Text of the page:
Writing Prompt: The First Time

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The First Time

“The first time?” I crumbled the last of my bread into tiny pieces, scattering it on the rocks around me. I looked over at Garth while settling down among the stones. “It wasn’t like I’d thought it would be.” I gave a soft laugh.

“How so?” he asked, pulling his saddle across his lap. He pulled out a mending kit from Vittoria’s saddle bag and began looking it over for any damage. He’d taken on this task himself, to mend our leather goods, as I’d taken over all the cooking. Of course my choice was sheer self preservation, Vittoria could only reliably make tea. Garth really did try to cook, and it was technically edible I suppose, but we were all happier with me on the job.

“I suppose I thought it would be harder. I mean it was difficult in the actual doing of it, because it wasn’t something I’d planned, but I thought the emotional impact would,” I waved a hand in the air, “you know, I’d worried it would bother me to take someone’s life.”

He grinned, “You’d make a terrible assassin moralizing every time you killed someone.”

Vittoria walked into the little hollow and began adding to the small pile of dry wood beside what would be the fire pit come nightfall. I was very pleased that we didn’t have to skulk across the countryside, at least not yet. Fires and hot food every night, at least when it didn’t rain, was something to look forward to.

“What are we talking about?” Vittoria asked, shoving her short blonde hair out of her face impatiently as she pulled a small spade from our collective pile of equipment and began scratching a clear space for the fire.

“The first time she killed someone.” Garth said, flapping a buffing cloth at me before going back to work on the saddle. I couldn’t see any dirt on the leather let along anything to buff out but I didn’t say anything. Garth loved horses, and found some aesthetic pleasure in caring for their tack.

“Oh, interesting?” she asked.

“Not really,” I said, “It was just two idiots who tried to rob me. It didn’t bother me in the way I’d thought it would.” I’d had a few uneasy dreams about it, in fact, but not about killing them. It was the way they’d touched me, especially the one whose throat I’d cut first. “One of them had made some remarks, about what he’d like to do with me after they had my money. He figured they might as well take my pretty clothes and the rest of me too.”

“Shit.” Garth grimaced, with the ladies of his acquaintance he was a perfect gentleman.

Vittoria showed all of her straight white teeth in a grin that had no humor in it, “What did you do to them?”

“I got to the knife in the back of my belt and sliced the one holding me in the gut. It wasn’t a very long blade, I could just barely get it out of the sheath and it barely nicked him really, but let me go.” I watched as a small bird landed on the rocks and began pecking at the crumbs. “I hadn’t seen him as the real threat, he’d gotten very tense when his friend had casually mentioned raping me, so I went for that bastard first. I got him across one eye and then slit his throat but it wasn’t quite deep enough. His friend started babbling and backed down the alley and I had to do him too. I made it quicker for him, getting robbed wouldn’t have bothered me if it was just about money and I don’t think he’d had anything more in mind. I just didn’t want any witnesses. I had to go back and finish off his friend.”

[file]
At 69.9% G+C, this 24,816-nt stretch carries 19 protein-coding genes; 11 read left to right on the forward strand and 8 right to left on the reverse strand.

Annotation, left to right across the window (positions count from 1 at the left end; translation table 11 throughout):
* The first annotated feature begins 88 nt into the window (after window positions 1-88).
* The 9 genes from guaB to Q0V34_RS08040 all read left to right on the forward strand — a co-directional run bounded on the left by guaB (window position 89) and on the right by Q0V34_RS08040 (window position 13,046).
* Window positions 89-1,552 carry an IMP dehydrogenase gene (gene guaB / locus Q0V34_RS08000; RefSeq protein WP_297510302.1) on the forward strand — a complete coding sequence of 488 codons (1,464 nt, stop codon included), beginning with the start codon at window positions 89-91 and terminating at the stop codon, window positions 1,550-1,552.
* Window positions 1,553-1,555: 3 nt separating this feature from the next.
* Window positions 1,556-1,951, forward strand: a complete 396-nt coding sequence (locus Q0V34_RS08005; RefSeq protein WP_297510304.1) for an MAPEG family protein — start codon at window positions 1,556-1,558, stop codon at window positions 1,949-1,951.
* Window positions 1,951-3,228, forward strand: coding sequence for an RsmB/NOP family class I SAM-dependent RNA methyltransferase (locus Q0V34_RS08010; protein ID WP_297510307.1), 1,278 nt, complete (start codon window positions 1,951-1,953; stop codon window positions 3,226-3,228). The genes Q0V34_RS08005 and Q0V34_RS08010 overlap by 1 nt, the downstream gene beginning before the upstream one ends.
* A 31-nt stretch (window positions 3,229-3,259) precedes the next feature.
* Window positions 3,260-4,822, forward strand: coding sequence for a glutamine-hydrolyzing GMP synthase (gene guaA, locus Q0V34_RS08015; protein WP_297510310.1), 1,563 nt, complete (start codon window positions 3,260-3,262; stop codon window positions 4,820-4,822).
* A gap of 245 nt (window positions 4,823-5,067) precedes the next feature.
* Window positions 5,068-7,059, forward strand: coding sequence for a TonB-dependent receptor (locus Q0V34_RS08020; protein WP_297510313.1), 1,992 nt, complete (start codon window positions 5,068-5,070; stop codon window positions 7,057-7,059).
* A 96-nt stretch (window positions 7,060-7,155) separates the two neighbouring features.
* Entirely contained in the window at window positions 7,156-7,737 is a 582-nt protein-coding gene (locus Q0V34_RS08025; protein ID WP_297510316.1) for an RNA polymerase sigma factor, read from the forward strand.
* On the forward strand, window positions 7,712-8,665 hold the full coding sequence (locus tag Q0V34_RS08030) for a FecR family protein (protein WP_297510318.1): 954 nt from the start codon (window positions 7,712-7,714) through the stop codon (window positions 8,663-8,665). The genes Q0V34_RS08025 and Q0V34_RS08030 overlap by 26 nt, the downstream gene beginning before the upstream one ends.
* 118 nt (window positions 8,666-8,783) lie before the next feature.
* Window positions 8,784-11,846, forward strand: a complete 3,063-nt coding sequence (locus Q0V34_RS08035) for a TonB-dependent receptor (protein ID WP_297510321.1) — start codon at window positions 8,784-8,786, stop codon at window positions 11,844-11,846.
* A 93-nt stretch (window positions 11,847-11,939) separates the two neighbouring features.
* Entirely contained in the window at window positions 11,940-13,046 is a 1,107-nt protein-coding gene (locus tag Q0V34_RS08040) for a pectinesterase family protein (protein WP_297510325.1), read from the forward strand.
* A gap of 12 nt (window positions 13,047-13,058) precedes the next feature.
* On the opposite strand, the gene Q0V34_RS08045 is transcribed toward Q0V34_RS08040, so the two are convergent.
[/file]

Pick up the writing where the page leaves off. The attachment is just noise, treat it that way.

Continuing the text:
“That was good thinking,” Vittoria growled, “How old were you?”

“Fifteen.”

“How did you get away? You’d have had to have blood all over you. Throat-slitting is messy.” Garth asked, heaving the saddle aside and waving a hand at my sword and sheath to go over the leather of the scabbard and belt. I handed it over and looked up at the sky.

It wasn’t anywhere near time to start cooking but I needed to do something with my hands so I began rummaging through the saddlebag by my feet to decide what I was going to make. It really depended on what game I got in a little while, which I’d probably not get until twilight, but I could probably make a guess that it would be either rabbit or some sort of game bird. The stream near the picketed horses wasn’t deep enough for much more than crayfish.

“One of them had a dark cape sort of thing, it was fashionable at the time and didn’t show the blood very well. I just walked back home wrapped up in it. I expected any moment for a constable to grab me and go ‘Aha!’ or something stupid like that. I don’t think I even heard anyone talking about the murder, so I guess they weren’t anyone’s favorite pair of lads.” I scooped up my bow and began to string it. “I’m going hunting, when I get back its one of you who has to tell yours.”

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